and wider New Zealand. Present among the myriad bones are elasmosaurid
plesiosaurs and mosasaurine mosasaurs. This assemblage is comparable to the New
Zealand marine reptile record and represents apex predators that flourished in
a zone of upwelling in a Late Cretaceous southern high-latitude ecosystem.
Clemente, C.J., Thompson, G.G., and Withers, P.C. 2009. Evolutionary
relationships of sprint speed in Australian varanid lizards. Journal of
Zoology. doi: 10.1111/j.1469-7998.2009.00559.x.
ABSTRACT: Ecomorphological studies often seek to link morphology and
performance to relevant ecological characteristics. Varanid lizards are unique
in that species can vary in body size by almost four orders of magnitude within
a single genus, and a question of considerable interest is whether similar
ecomorphological relationships exist when constraints on body size are reduced.
We studied sprint speed in relation to size, shape and ecology for 18 species
of varanid lizards. Maximal speed scaled positively with mass0.166 using least
squares regression, and mass0.21 using reduced major-axis regression. However,
a curvilinear trend better described this relationship, suggesting an optimal
mass of 2.83 kg with respect to speed. Including data for the komodo dragon
Varanus komodoensis moves the optimum mass to 2.23 kg. We use this relationship
to predict the sprint speed of the Komodo's giant extinct relative Varanus
(Megalania) prisca to be 2.6â3 m sâ1 similar to that of extant freshwater
crocodiles Crocodylus johnstoni. When differences in speed were compared to
ecological characteristics, species from open habitats were significantly
faster than species from semi-open or closed habitat types, and remained so
after correction for size and phylogeny. Thus, despite large variation in body
size, varanids appear to share similar associations between performance and
ecology as seen in other lizard groups. Varanids did, however, differ in
morphological relationships with sprint speed. Differences in relative speed
were not related to relative hindlimb length, as is commonly reported for other
lizard groups. Instead, size-free forefoot length was negatively related to
speed as was the size-free thoraxâabdomen length. While shorter forefeet were
thought to be an adaptation to burrowing, and thus open habitats, rather than
speed per se, the reduction in the thoraxâabdomen length may have significant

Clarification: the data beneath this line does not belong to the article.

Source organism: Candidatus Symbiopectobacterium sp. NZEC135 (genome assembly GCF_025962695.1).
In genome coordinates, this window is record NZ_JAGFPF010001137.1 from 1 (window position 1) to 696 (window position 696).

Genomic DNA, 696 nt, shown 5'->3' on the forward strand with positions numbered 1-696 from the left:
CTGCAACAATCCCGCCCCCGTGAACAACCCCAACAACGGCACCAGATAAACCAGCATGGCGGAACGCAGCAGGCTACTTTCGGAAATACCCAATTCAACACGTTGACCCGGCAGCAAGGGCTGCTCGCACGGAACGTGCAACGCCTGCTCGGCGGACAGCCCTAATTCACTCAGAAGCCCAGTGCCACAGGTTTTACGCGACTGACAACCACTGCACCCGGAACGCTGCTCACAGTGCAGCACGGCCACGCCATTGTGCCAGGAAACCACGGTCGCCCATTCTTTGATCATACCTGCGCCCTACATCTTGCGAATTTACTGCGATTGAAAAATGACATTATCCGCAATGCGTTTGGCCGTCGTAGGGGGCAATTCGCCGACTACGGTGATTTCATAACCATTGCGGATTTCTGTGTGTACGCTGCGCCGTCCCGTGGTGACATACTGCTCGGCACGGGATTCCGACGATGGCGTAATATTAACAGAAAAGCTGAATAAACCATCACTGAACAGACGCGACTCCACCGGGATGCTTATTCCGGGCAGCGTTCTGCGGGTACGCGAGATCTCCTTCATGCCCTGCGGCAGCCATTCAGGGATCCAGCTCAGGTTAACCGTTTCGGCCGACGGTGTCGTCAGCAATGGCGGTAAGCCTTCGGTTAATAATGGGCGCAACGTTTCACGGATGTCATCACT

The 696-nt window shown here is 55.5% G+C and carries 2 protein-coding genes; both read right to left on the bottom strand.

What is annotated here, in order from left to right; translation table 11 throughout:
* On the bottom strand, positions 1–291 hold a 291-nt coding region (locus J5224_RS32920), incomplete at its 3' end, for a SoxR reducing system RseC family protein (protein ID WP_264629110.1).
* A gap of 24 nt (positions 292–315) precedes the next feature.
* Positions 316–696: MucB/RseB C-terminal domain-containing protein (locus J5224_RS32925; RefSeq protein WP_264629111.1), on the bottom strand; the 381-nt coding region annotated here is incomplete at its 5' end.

advantages to increasing speed. Biomechanical models predicting this advantage
are discussed in relation to !
Rich, T.H., Vickers-Rich, P., Flannery, T.F., Kear, B.P., Cantrill, D.J.,
Komarower, P., Kool, L., Pickering, D., Trusler, P., Morton, S., van Klaveren,
N., and Fitzgerald, E.M.G. 2009. An Australian multitubercular and its
palaeobiogeographic implications. Acta Palaeontologica Polonica 54(1):1-6.
ABSTRACT: A dentary fragment containing a tiny left plagiaulacoid fourth lower
premolar from the Early Cretaceous (Aptian) of Victoria provides the first
evidence of the Multituberculata from Australia. This unique specimen
represents a new genus and species, Corriebaatar marywaltersae, and is placed
in a new family, Corriebaataridae. The Australian fossil, together with meagre
records of multituberculates from South America, Africa, and Madagascar,
reinforces the view that Multituberculata had a cosmopolitan distribution
during the Mesozoic, with dispersal into eastern Gondwana probably occurring
prior to enforcement of climatic barriers (indicated by marked differentiation
in regional floras) in the Early Cretaceous.
Butler, R.J., and Sullivan, R.M. 2009. The phylogenetic position of the
ornithischian dinosaur Stenopelix valdensis from the Lower Cretaceous of
Germany: implications for the early fossil record of Pachycephalosauria. Acta
Palaeontologica Polonica 54(1):21-34.
ABSTRACT: The holotype of Stenopelix valdensis is the most completely known
dinosaur specimen from the âWealdenâ (Lower Cretaceous) of northwestern
Germany, but its phylogenetic position has remained highly controversial. Most
recent authors have suggested affinities with the ornithischian clade
Marginocephalia, and most commonly to the marginocephalian subclade
Pachycephalosauria. A pachycephalosaurian identity would make Stenopelix the
only confirmed preâLate Cretaceous member of this clade, breaking up an
extensive ghost lineage which extends to the inferred origin of
Pachycephalosauria in the MiddleâLate Jurassic. Based upon reâexamination
of the holotype we here review the characters that have previously been used to
assign Stenopelix to either Pachycephalosauria or Ceratopsia. All of these